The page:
Florida International University: The Golden Panthers have entered the Solar Decathlon competition with a home they’re calling the “PerFORM[D]ance House.” It uses specialized glazing on the windows to minimize the impacts of the intense Florida sun and insulated folding glass doors and screens to protect from humid weather and insects while allowing natural light into the living space. It also features an interactive automation system that allows the home to automatically adapt to changing conditions both inside and out.
Team Florida: It only makes sense that the Sunshine State would have two entries into the Solar Decathlon. Team Florida is a collaboration between the University of South Florida, Florida State University, the University of Central Florida and the University of Florida. The team’s “FleX House” was designed to be prefabricated and transported on a single truck. It includes 5 kW of solar photovoltaic, corrugated metal siding that is reflective, durable and economical, and an umbrella-like outer structure that actually shades the roof to minimize heat gain.
The University of Tennessee: The Volunteers of Tennessee have constructed their home, called “Living Light,” to take advantage of a loft-like design. The home also features a blind system that is sandwiched between two panes of glass and computer operated to provide optimal lighting and shading for the interior year-round. The automated controls can actually be set to slowly let light in as your alarm clock is going off in the morning. The air in between the two panes of glass can also be circulated through the house to provide either heating or cooling as necessary. The home is inspired by the cantilever barns that were built in the area by European settlers, featuring two “cores” that are centered around a more open center space.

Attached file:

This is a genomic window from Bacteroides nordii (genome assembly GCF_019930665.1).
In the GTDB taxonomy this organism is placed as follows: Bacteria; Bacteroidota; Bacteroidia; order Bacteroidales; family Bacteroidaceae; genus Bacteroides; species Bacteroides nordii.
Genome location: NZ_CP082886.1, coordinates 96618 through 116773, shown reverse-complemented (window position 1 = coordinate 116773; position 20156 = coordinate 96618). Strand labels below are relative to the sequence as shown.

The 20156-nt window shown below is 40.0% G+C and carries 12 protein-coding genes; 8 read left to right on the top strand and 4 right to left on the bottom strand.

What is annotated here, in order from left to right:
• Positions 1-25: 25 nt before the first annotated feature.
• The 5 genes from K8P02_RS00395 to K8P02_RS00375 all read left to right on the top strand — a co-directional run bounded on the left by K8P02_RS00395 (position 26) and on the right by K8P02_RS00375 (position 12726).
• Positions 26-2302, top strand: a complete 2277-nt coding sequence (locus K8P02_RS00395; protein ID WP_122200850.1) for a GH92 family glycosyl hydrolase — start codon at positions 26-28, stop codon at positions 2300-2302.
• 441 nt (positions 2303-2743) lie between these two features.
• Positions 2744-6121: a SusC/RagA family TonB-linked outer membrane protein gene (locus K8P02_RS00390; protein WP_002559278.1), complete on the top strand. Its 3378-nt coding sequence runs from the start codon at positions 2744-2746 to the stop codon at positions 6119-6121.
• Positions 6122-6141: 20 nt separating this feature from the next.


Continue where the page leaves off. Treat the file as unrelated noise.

Tidewater Virginia: The final southeastern contestant in this year’s Solar Decathlon is a collaboration between Old Dominion University and Hampton University, both from Virginia. The team has created “Unit 6” that is designed to be part of a multi-unit development. The home uses specially designed shades that allow the sun to heat the space in the winter, when the sun is lower in the sky, and then keep the space shaded in the summer when the sun is higher in the sky. The house also features garden beds that double as a collection point and filtration system for the home’s gray water output.
These five teams make up a quarter of this year’s participants — a great showing from the Southeast where some still claim the sun doesn’t shine enough for solar. Over the next week, the homes will compete in the ten competitions I mentioned above and a winner will be announced next weekend. You can follow the competition from the Solar Decathlon website and interact with each team on their blogs, twitter feeds and facebook pages. I’ll be there in person next Friday and Saturday to check out these homes up close and see how teams from all over the world have taken on this challenge. Stay tuned!